Monday 25 September 2017

Reach new heights

Marie Staunton

Wall climbers will add an extra dimension to your garden, says Marie Staunton

Wall climbers are underused in most gardens. Perhaps it's because they need a little bit more attention, with training over walls and some pruning being the two biggest jobs.

But without a complement of climbing plants, a garden can look a little one- dimensional, so add in one or two for a bit of variation.

For the most part, clematis come out top of the list when shopping for a plant to cover a pergola, or to train along a wall. And they offer fantastic colour at various times of the year.

As I look out to my garden at the moment, the only thing brightening up the dreariness of the day is the lovely Clematis 'Perle d'Azur'. They can be a bit on the awkward side if you don't plant them properly at the start -- if they aren't planted deeply enough they are prone to what's known as clematis wilt.

It will drive you to distraction when you see a perfectly good- looking flowering climber suddenly shrivel up and wilt overnight.

If it happens, cut it back almost to the butt and it will take off again. But the best way to ensure a long flowering season is to give the plant a good start and a place in your garden where it can flourish.

Dig a deep planting hole and, after giving the plant a good watering, plant it so the first two sets of leaves are buried beneath the soil surface. This is particularly important if you are growing a clematis in a pot.

The other consideration is sunshine; they like a nice bit of sun -- don't we all -- and they also like their feet or roots in the shade, which can prove a little difficult.

Planting it in conjunction with a ground cover -- for instance, a hosta will afford it a nice bit of shade at the roots and then it can climb up to catch the sun.

Even though you might be tempted to cut back a summer-flowering clematis during the winter, please leave it to over-winter and cut it back in early spring instead.

Not widely grown is the lovely Abelia floribunda, with its tubular, bell-shaped flowers in late June and July. It can be kept neat and tidy and responds well to a good cut back in spring before flowering.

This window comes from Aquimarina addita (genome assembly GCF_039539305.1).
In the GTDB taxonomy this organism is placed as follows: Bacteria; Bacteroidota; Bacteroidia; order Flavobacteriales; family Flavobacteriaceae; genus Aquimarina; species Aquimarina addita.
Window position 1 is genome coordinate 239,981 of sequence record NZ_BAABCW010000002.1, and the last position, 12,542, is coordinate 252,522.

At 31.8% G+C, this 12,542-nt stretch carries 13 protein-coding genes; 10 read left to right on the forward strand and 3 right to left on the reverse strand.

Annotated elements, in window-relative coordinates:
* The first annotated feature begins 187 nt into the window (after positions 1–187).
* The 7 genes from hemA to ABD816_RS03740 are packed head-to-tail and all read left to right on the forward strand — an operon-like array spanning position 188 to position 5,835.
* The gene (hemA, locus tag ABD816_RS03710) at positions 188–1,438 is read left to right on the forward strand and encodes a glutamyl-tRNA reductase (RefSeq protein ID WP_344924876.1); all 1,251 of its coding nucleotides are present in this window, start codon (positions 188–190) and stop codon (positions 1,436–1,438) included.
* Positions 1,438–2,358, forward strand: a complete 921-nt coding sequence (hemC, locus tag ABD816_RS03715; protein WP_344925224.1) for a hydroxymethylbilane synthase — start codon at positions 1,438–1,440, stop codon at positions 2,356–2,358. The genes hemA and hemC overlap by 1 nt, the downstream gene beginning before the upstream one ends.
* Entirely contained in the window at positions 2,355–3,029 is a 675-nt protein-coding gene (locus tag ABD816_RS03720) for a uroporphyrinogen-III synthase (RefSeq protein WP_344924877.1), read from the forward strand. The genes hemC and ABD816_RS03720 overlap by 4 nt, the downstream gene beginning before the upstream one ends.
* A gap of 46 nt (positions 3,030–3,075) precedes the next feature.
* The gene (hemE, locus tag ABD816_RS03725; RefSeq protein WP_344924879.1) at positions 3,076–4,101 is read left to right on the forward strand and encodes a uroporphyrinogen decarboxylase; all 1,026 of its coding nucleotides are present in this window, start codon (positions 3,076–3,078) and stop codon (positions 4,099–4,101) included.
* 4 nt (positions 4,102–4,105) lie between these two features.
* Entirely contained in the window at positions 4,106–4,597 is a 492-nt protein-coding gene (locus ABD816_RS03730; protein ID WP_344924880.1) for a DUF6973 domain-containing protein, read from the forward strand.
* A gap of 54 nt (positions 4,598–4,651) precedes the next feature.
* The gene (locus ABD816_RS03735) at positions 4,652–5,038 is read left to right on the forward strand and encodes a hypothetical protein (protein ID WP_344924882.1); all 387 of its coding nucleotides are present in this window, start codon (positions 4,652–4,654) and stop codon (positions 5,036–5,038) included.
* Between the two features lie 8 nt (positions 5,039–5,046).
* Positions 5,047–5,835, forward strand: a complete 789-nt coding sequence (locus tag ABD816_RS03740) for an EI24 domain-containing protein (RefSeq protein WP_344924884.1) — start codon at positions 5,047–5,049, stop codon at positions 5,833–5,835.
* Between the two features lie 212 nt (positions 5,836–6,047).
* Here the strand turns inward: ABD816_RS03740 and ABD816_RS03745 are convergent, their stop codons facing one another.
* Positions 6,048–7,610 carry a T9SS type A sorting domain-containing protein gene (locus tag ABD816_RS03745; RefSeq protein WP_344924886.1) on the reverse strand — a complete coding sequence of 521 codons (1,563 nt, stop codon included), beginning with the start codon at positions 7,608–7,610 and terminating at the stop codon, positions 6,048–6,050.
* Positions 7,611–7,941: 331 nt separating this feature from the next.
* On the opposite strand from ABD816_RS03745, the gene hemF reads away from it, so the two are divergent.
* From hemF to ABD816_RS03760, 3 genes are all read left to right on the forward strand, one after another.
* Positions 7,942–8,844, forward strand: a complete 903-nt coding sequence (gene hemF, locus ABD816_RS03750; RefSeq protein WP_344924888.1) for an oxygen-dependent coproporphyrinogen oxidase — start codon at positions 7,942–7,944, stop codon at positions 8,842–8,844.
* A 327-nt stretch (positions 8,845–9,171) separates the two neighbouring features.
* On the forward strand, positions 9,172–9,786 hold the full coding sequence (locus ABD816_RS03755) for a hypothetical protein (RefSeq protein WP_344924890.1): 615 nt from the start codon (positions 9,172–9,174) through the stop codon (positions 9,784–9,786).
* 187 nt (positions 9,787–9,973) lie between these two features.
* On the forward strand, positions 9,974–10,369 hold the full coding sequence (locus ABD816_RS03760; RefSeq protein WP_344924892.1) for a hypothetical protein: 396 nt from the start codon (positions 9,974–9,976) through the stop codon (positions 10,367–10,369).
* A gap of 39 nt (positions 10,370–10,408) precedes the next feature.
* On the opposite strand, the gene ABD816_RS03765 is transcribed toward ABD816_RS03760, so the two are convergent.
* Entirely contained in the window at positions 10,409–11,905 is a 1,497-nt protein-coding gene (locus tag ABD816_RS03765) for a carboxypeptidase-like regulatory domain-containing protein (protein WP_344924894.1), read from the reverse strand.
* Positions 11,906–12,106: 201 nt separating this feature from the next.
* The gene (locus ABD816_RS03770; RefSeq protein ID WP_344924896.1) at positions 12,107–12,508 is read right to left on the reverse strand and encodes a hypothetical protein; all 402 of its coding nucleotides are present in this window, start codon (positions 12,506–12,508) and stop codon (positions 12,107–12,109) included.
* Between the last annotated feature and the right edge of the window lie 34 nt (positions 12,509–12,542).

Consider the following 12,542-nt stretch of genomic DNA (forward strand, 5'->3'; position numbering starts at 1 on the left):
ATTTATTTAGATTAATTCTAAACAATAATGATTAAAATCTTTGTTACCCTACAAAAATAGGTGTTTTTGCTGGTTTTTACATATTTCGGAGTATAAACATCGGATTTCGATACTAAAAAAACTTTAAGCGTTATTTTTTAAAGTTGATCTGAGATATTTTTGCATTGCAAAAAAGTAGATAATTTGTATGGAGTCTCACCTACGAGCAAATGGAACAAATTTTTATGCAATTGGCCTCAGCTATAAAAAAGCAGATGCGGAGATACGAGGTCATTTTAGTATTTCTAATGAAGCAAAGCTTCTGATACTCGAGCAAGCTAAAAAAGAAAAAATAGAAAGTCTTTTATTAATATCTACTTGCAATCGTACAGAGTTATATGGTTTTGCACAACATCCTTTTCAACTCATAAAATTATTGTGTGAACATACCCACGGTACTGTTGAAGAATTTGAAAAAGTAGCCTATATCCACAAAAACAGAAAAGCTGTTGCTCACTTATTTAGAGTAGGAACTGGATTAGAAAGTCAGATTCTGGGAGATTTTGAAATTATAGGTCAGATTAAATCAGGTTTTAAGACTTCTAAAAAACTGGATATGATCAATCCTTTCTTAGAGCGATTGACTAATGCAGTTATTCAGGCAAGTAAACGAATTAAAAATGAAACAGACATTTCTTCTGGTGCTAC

We have one on a south-facing wall and it basks in the intermittent summer sunshine.

If you are after an evergreen, how about Trachelospermum jasminoides. It sounds a bit like an illness, but it is a wall climber with beautiful glossy green leaves all year round and a small, scented cream flower during July.

It's the sort of climber that likes to be kept close to the wall, so an annual haircut will suit it well. Ours grows particularly well on a west-facing wall, but it will flower better on a south-facing wall.

This year we planted a Fremontodendron californicum, which has the most dazzling yellow flowers that more than make up for its lacklustre evergreen leaves.

Plant it on a south-facing wall to catch as much heat and light as possible. It isn't the hardiest of plants and won't like very bad winters, but it is a very special wall climber and one I would highly recommend.

Camellia makes a good specimen plant and a very fine wall plant. In the right soil, on anything but an east-facing wall, it will look amazing.Try a pink one called Camellia x williamsii 'Donation'.

They are shallow rooters and, if you don't have acid soil, you could make an acid bed for it to grow in -- or try a very large pot against a sunny wall.

Remember, though, not one facing east, as the early-morning sunshine after a frost will harm the new flowering buds in spring.

My newly sown wallflower seeds are ready to be potted and I'm grateful to be in the glasshouse potting, listening to the radio and taking my ease, thinking of sunnier days.

So bad is the weather at the moment that my little fella is planning what he's going to dress up as for Halloween -- that about says it all really.

I've taken a big shine to yellow flowering plants this summer and one that's standing out like a ray of sunshine at the moment is Calceolaria integrifolia. We have one in full sunshine and one in semi-shade and both do really well, so if you need a bit of cheering up then this is the plant for you.

I met a lovely lady in Galway recently who was looking for the name of a particular climbing rose and I don't seem to be able to reach her via email, so if you are that lady, or her daughter reading this, the rose is called 'American Beauty'.

Weekend Magazine

Editors Choice

Also in Life